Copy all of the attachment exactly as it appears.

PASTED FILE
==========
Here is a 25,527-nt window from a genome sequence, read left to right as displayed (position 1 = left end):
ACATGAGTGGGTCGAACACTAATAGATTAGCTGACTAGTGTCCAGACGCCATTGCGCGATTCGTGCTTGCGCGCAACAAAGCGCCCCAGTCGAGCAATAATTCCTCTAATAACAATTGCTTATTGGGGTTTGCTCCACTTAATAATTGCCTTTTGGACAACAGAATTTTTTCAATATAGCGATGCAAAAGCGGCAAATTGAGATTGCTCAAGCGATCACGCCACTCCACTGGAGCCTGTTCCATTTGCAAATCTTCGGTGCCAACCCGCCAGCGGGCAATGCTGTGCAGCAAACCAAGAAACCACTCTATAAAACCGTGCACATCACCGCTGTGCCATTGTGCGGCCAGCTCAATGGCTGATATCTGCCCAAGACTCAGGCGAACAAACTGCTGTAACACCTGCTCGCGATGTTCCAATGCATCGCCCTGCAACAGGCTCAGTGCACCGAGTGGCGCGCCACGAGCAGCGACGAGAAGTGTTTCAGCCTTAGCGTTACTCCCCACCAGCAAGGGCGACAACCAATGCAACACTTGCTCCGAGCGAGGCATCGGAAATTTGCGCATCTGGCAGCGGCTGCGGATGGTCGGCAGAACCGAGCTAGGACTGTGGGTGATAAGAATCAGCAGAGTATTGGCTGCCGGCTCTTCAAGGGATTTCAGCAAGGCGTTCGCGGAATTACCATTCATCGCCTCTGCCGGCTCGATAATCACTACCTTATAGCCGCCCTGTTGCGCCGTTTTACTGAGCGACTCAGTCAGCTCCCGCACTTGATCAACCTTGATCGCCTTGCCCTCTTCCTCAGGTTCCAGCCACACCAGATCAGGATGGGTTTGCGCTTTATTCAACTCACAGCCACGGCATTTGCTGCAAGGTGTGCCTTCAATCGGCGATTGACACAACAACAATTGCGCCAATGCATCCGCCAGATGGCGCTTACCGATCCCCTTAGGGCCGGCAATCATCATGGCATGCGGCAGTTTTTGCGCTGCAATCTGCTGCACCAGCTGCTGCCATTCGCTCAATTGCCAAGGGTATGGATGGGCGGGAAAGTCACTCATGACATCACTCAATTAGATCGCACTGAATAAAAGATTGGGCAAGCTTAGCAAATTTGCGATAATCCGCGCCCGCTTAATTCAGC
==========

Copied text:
Here is a 25,527-nt window from a genome sequence, read left to right as displayed (position 1 = left end):
ACATGAGTGGGTCGAACACTAATAGATTAGCTGACTAGTGTCCAGACGCCATTGCGCGATTCGTGCTTGCGCGCAACAAAGCGCCCCAGTCGAGCAATAATTCCTCTAATAACAATTGCTTATTGGGGTTTGCTCCACTTAATAATTGCCTTTTGGACAACAGAATTTTTTCAATATAGCGATGCAAAAGCGGCAAATTGAGATTGCTCAAGCGATCACGCCACTCCACTGGAGCCTGTTCCATTTGCAAATCTTCGGTGCCAACCCGCCAGCGGGCAATGCTGTGCAGCAAACCAAGAAACCACTCTATAAAACCGTGCACATCACCGCTGTGCCATTGTGCGGCCAGCTCAATGGCTGATATCTGCCCAAGACTCAGGCGAACAAACTGCTGTAACACCTGCTCGCGATGTTCCAATGCATCGCCCTGCAACAGGCTCAGTGCACCGAGTGGCGCGCCACGAGCAGCGACGAGAAGTGTTTCAGCCTTAGCGTTACTCCCCACCAGCAAGGGCGACAACCAATGCAACACTTGCTCCGAGCGAGGCATCGGAAATTTGCGCATCTGGCAGCGGCTGCGGATGGTCGGCAGAACCGAGCTAGGACTGTGGGTGATAAGAATCAGCAGAGTATTGGCTGCCGGCTCTTCAAGGGATTTCAGCAAGGCGTTCGCGGAATTACCATTCATCGCCTCTGCCGGCTCGATAATCACTACCTTATAGCCGCCCTGTTGCGCCGTTTTACTGAGCGACTCAGTCAGCTCCCGCACTTGATCAACCTTGATCGCCTTGCCCTCTTCCTCAGGTTCCAGCCACACCAGATCAGGATGGGTTTGCGCTTTATTCAACTCACAGCCACGGCATTTGCTGCAAGGTGTGCCTTCAATCGGCGATTGACACAACAACAATTGCGCCAATGCATCCGCCAGATGGCGCTTACCGATCCCCTTAGGGCCGGCAATCATCATGGCATGCGGCAGTTTTTGCGCTGCAATCTGCTGCACCAGCTGCTGCCATTCGCTCAATTGCCAAGGGTATGGATGGGCGGGAAAGTCACTCATGACATCACTCAATTAGATCGCACTGAATAAAAGATTGGGCAAGCTTAGCAAATTTGCGATAATCCGCGCCCGCTTAATTCAGC